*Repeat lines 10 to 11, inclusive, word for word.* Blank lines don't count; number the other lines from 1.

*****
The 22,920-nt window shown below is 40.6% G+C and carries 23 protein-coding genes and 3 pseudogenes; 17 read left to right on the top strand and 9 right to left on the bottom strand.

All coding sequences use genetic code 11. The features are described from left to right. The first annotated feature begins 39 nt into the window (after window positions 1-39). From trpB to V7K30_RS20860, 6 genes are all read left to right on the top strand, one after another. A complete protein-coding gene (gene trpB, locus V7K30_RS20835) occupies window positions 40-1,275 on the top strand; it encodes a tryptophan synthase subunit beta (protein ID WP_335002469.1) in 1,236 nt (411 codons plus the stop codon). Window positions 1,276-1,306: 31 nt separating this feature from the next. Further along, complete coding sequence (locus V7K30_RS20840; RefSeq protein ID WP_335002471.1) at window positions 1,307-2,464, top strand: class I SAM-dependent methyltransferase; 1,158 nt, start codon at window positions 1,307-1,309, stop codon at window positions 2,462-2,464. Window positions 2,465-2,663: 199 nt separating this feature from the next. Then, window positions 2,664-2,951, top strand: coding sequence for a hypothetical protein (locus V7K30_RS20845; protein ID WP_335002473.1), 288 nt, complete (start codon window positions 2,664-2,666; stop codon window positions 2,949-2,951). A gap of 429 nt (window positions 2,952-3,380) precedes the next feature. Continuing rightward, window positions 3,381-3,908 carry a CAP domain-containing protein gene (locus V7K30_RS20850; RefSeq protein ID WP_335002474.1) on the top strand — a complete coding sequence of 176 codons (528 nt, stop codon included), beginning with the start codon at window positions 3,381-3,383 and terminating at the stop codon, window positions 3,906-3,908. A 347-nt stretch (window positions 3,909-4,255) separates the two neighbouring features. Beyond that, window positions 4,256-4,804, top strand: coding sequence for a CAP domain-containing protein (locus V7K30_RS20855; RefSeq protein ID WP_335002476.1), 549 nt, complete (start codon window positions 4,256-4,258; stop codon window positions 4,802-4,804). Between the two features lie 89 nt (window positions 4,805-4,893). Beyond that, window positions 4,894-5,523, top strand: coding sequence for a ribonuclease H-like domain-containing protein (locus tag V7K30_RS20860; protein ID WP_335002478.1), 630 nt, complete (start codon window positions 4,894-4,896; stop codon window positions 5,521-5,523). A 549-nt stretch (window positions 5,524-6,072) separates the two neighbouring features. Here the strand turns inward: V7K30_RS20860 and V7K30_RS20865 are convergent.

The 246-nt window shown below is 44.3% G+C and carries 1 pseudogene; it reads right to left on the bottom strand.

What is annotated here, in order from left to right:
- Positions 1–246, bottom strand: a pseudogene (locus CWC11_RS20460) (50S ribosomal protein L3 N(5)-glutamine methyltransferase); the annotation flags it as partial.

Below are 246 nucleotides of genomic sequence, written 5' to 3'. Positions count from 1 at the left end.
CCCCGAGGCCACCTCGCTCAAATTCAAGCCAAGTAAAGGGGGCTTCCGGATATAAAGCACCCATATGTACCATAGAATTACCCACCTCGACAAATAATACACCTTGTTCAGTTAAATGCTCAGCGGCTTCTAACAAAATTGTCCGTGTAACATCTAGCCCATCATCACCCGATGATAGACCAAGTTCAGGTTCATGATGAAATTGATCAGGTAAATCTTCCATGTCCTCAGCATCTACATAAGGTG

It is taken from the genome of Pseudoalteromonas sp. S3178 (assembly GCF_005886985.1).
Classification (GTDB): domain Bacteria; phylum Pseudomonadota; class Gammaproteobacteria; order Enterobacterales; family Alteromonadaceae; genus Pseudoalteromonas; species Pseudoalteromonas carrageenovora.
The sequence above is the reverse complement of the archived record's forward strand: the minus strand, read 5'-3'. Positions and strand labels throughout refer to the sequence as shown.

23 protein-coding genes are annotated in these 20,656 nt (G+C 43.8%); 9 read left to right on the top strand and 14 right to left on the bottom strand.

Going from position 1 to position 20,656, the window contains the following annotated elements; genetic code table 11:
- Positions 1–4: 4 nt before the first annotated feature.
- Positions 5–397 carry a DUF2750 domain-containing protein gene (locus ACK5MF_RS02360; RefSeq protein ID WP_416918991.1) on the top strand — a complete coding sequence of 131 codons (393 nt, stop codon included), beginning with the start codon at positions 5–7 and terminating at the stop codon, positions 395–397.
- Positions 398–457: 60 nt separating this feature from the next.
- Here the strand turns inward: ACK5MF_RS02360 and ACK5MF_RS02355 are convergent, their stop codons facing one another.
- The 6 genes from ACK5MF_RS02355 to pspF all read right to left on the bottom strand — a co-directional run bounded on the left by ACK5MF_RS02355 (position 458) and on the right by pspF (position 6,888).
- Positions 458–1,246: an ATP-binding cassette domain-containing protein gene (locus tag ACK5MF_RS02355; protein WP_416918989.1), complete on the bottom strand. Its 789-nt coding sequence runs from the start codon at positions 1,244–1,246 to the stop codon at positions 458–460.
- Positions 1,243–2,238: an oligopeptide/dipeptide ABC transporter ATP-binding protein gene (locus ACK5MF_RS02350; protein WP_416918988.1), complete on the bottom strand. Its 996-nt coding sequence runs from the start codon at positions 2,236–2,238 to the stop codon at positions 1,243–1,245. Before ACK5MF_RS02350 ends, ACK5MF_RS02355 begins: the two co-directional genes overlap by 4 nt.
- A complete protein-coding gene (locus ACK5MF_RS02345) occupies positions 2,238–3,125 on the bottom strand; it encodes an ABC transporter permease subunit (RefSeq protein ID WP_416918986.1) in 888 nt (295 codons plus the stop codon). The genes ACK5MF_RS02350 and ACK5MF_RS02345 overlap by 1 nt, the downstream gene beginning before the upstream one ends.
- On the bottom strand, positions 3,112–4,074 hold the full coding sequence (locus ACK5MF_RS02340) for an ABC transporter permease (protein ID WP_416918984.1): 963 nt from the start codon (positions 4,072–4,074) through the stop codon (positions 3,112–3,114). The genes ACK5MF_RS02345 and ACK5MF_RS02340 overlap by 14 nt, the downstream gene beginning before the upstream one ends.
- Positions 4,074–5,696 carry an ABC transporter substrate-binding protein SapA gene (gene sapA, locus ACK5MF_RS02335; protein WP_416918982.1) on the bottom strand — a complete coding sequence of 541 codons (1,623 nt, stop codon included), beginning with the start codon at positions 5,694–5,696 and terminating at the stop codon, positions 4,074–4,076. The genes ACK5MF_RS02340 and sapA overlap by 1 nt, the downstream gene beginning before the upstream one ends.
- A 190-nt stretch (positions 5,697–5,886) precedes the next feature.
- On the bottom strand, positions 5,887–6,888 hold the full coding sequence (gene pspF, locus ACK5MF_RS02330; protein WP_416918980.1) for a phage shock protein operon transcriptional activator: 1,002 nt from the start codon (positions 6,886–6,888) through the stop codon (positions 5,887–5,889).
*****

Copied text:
The sequence above is the reverse complement of the archived record's forward strand: the minus strand, read 5'-3'. Positions and strand labels throughout refer to the sequence as shown.

23 protein-coding genes are annotated in these 20,656 nt (G+C 43.8%); 9 read left to right on the top strand and 14 right to left on the bottom strand.